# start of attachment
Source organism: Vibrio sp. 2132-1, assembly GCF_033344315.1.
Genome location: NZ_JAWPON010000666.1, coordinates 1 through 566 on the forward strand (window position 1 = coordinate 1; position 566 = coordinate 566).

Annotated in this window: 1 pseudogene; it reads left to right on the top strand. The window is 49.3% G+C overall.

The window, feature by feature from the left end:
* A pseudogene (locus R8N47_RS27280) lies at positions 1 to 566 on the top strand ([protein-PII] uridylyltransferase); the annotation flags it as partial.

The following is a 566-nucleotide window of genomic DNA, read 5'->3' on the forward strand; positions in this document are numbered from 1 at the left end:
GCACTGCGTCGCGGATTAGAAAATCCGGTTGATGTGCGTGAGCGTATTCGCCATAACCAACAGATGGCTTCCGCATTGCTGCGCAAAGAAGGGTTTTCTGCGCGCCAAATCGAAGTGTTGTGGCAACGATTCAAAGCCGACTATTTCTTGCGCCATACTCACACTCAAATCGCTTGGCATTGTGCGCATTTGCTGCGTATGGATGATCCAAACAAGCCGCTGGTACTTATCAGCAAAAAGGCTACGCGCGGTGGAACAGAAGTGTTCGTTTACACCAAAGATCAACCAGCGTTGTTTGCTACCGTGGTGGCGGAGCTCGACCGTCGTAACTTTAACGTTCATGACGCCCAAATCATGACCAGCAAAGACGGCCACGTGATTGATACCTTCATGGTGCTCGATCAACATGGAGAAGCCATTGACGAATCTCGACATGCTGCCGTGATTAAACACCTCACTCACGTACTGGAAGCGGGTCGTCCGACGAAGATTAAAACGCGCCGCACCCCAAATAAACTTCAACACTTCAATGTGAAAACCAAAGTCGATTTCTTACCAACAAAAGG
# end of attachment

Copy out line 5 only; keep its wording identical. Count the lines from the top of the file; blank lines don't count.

* A pseudogene (locus R8N47_RS27280) lies at positions 1 to 566 on the top strand ([protein-PII] uridylyltransferase); the annotation flags it as partial.